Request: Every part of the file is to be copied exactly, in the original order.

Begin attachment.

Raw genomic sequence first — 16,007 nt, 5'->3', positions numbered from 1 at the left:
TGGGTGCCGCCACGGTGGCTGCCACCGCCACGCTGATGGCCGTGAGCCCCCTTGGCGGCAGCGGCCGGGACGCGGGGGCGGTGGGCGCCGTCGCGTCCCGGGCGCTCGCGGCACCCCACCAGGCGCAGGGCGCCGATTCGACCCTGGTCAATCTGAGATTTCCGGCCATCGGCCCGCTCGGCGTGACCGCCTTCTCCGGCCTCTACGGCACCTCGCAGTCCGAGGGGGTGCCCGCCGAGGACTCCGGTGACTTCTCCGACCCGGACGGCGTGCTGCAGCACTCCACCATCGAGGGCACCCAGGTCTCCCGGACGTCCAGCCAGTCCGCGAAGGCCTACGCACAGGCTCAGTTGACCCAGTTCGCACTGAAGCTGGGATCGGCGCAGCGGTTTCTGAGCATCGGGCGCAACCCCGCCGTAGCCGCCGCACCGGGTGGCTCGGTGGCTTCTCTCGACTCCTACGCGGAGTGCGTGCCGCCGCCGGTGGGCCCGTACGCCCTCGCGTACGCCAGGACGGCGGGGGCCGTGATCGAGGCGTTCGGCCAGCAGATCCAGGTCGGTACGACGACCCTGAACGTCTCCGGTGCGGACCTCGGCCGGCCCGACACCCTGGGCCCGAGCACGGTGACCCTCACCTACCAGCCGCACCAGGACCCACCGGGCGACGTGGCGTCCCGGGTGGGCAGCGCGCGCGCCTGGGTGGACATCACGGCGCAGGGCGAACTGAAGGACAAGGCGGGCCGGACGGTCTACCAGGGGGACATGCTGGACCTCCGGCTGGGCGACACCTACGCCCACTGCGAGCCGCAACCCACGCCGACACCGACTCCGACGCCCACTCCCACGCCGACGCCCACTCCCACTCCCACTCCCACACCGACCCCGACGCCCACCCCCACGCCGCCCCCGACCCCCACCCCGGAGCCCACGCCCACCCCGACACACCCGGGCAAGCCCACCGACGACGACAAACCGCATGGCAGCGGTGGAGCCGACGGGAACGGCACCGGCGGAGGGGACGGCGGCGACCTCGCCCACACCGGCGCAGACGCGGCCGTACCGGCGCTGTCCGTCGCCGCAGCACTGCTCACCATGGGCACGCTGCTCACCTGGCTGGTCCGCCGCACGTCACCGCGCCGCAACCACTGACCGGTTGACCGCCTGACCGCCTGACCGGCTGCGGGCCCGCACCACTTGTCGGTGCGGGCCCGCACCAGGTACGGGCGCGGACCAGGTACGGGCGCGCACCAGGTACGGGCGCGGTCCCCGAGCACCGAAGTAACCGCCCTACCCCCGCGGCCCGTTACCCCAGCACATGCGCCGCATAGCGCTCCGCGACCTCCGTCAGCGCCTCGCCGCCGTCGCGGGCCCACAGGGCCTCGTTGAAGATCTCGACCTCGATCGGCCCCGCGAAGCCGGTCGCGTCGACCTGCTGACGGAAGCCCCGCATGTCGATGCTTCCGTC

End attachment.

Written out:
Raw genomic sequence first — 16,007 nt, 5'->3', positions numbered from 1 at the left:
TGGGTGCCGCCACGGTGGCTGCCACCGCCACGCTGATGGCCGTGAGCCCCCTTGGCGGCAGCGGCCGGGACGCGGGGGCGGTGGGCGCCGTCGCGTCCCGGGCGCTCGCGGCACCCCACCAGGCGCAGGGCGCCGATTCGACCCTGGTCAATCTGAGATTTCCGGCCATCGGCCCGCTCGGCGTGACCGCCTTCTCCGGCCTCTACGGCACCTCGCAGTCCGAGGGGGTGCCCGCCGAGGACTCCGGTGACTTCTCCGACCCGGACGGCGTGCTGCAGCACTCCACCATCGAGGGCACCCAGGTCTCCCGGACGTCCAGCCAGTCCGCGAAGGCCTACGCACAGGCTCAGTTGACCCAGTTCGCACTGAAGCTGGGATCGGCGCAGCGGTTTCTGAGCATCGGGCGCAACCCCGCCGTAGCCGCCGCACCGGGTGGCTCGGTGGCTTCTCTCGACTCCTACGCGGAGTGCGTGCCGCCGCCGGTGGGCCCGTACGCCCTCGCGTACGCCAGGACGGCGGGGGCCGTGATCGAGGCGTTCGGCCAGCAGATCCAGGTCGGTACGACGACCCTGAACGTCTCCGGTGCGGACCTCGGCCGGCCCGACACCCTGGGCCCGAGCACGGTGACCCTCACCTACCAGCCGCACCAGGACCCACCGGGCGACGTGGCGTCCCGGGTGGGCAGCGCGCGCGCCTGGGTGGACATCACGGCGCAGGGCGAACTGAAGGACAAGGCGGGCCGGACGGTCTACCAGGGGGACATGCTGGACCTCCGGCTGGGCGACACCTACGCCCACTGCGAGCCGCAACCCACGCCGACACCGACTCCGACGCCCACTCCCACGCCGACGCCCACTCCCACTCCCACTCCCACACCGACCCCGACGCCCACCCCCACGCCGCCCCCGACCCCCACCCCGGAGCCCACGCCCACCCCGACACACCCGGGCAAGCCCACCGACGACGACAAACCGCATGGCAGCGGTGGAGCCGACGGGAACGGCACCGGCGGAGGGGACGGCGGCGACCTCGCCCACACCGGCGCAGACGCGGCCGTACCGGCGCTGTCCGTCGCCGCAGCACTGCTCACCATGGGCACGCTGCTCACCTGGCTGGTCCGCCGCACGTCACCGCGCCGCAACCACTGACCGGTTGACCGCCTGACCGCCTGACCGGCTGCGGGCCCGCACCACTTGTCGGTGCGGGCCCGCACCAGGTACGGGCGCGGACCAGGTACGGGCGCGCACCAGGTACGGGCGCGGTCCCCGAGCACCGAAGTAACCGCCCTACCCCCGCGGCCCGTTACCCCAGCACATGCGCCGCATAGCGCTCCGCGACCTCCGTCAGCGCCTCGCCGCCGTCGCGGGCCCACAGGGCCTCGTTGAAGATCTCGACCTCGATCGGCCCCGCGAAGCCGGTCGCGTCGACCTGCTGACGGAAGCCCCGCATGTCGATGCTTCCGTC